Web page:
WASHINGTON, D.C. -- US President Barack Obama today made official the first ever fuel economy standards for heavy trucks, in an expected announcement that was welcomed by truck and engine manufacturers but panned by a group representing small...
WASHINGTON, D.C. — US President Barack Obama today made official the first ever fuel economy standards for heavy trucks, in an expected announcement that was welcomed by truck and engine manufacturers but panned by a group representing small business truckers.
The plan was developed by the US Department of Transportation and the Environmental Protection Agency and will affect trucks and buses built in 2014 through 2018. The Administration figures the program will save 530 million barrels of oil over its life while eliminating 270 million metric tonnes of greenhouse gas emissions.
“While we were working to improve the efficiency of cars and light-duty trucks, something interesting happened,” President Obama said. “We started getting letters asking that we do the same for medium- and heavy-duty trucks. They were from the people who build, buy, and drive these trucks. And today, I’m proud to have the support of these companies as we announce the first-ever national policy to increase fuel efficiency and decrease greenhouse gas pollution from medium- and heavy-duty trucks.”
Obama said the industry will enjoy US$50 billion in net benefits from the program over the life of model year 2014 to 2018 trucks. The technology required to meet the standards will pay for itself in one year, the Administration estimates.
Semi-trucks will be required to achieve a 20% improvement in fuel economy by 2018 while vocational trucks will be expected to improve their fuel economy by 10% by the model year 2018.
Reaction from the industry came quickly and was mostly positive. Cummins said it would meet the new standards ahead of time.
“The emissions technologies in use today provide the foundation for meeting the 2014 standards, and Cummins is ready to meet this regulation in 2013,” said Dr. Steve Charlton, Cummins vice-president and chief technical officer, engine business. “Certifying our engines early will deliver additional fuel economy benefits to end-user customers and provide installation stability to our OEM customers. Continuing the use of our existing architecture means that customers can also expect improved reliability. This is simply part of the march down a path that we outlined several years ago to deliver increasingly clean, efficient and reliable products to our customers.”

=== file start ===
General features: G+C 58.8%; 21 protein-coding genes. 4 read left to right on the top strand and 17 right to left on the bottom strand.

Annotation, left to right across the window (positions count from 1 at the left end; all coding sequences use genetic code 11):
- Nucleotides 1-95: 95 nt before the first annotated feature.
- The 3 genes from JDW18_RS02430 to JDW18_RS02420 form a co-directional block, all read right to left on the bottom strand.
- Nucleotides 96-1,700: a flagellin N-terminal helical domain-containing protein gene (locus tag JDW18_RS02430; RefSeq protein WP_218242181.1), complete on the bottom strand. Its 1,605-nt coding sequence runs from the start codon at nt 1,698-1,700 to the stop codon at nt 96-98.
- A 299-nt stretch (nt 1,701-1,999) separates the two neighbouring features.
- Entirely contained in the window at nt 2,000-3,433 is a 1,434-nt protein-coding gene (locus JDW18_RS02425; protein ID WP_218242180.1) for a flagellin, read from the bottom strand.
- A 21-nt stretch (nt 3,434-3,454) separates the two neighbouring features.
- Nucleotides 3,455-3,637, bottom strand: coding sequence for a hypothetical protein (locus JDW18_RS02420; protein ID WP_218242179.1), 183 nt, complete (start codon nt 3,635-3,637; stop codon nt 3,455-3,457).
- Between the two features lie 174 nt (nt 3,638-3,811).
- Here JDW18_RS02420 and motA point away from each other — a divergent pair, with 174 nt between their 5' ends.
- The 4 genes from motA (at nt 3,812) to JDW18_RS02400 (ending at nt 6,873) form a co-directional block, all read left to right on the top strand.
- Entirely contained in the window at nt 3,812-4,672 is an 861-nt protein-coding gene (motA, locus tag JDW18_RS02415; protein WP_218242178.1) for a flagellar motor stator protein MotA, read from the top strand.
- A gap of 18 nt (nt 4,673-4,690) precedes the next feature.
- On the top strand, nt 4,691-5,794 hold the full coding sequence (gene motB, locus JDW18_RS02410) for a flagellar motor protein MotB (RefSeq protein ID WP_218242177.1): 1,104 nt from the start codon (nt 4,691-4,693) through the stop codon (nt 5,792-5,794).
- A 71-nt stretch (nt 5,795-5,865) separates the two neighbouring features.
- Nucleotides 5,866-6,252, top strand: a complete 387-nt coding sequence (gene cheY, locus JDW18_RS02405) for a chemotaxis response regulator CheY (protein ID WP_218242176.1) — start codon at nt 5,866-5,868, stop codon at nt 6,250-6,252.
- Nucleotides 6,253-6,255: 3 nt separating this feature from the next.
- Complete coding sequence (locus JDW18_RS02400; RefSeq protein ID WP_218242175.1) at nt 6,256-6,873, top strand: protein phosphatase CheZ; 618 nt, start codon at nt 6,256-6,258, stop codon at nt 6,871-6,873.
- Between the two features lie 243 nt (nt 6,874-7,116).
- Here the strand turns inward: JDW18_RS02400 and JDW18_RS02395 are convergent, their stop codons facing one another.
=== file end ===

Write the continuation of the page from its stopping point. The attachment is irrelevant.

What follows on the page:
Truck makers too were willing to meet the challenge head-on.
“Navistar commends the Environmental Protection Agency (EPA) and the National Highway Traffic Safety Administration (NHTSA) for developing one single, national standard for GHG and fuel efficiency for medium- and heavy-duty engines and trucks,” said Navistar chairman Daniel Ustian. “We were pleased to be part of the process providing the agencies with information on the positive impact of total vehicle technology integration on fuel efficiency and GHG emissions.”
Volvo Trucks North America and Mack Trucks president and CEO Denny Slagle was with President Obama when he announced the new standards.
“While we haven’t had a chance yet to thoroughly review the final rule, we were pleased overall with the process, and the degree to which EPA and NHTSA involved and listened to the industry,” Slagle said. “Certainly the regulation will challenge the industry, but our past success gives us confidence we’ll meet the challenge. Our focus now is on doing so in a way that minimizes any negative consequences for our customers.”
American carriers were also quick to laud the new rules.
“This is an important milestone for our industry and our country. We are pleased to be part of a realistic solution that will ultimately help reduce greenhouse gas emissions and conserve natural resources by helping to increase the fuel efficiency of our industry,” said Douglas W. Stotlar, president and CEO of Con-way.
And Frederick Smith, president and CEO of FedEx added “Commercial vehicles account for approximately 20% of transportation’s fuel use, so fuel efficiency standards are essential to spur affordable and widely available cleaner delivery vehicles.”
But not everyone was happy. The Owner-Operator Independent Drivers Association (OODIA) suggested small business truckers will be hurt by a “flawed, one-size-fits-all rule.”
“By totally ignoring the impact on small-business trucking, the EPA has demonstrated yet another example of our wretchedly broken regulatory process,” said Joe Rajkovacz, director of regulatory affairs for OOIDA. “Congress should take action when they return in September to rein in the bureaucracy and push forward regulatory reform legislation that has already been introduced.”
OOIDA said decision makers didn’t consider the impact the rules will have on small business truckers, who may have to pay more for new trucks.
“They also totally overlooked the most effective fuel-savings method of all,” added Rajkovacz. “Driver training, which is responsible for 35% of fuel economy and which costs far less than any new technology, should have been the priority.”
“This rulemaking basically takes EPA’s SmartWay program and mandates participation – regardless of whether certain technologies are appropriate for a particular operation,” Rajkovacz concluded.
Here in Canada, legislators are pining over a similar program that is expected to be packaged as more of a GHG reduction program than fuel economy program. But since most trucks purchased in Canada are built in the US, it’s expected the two programs will be nearly identical.
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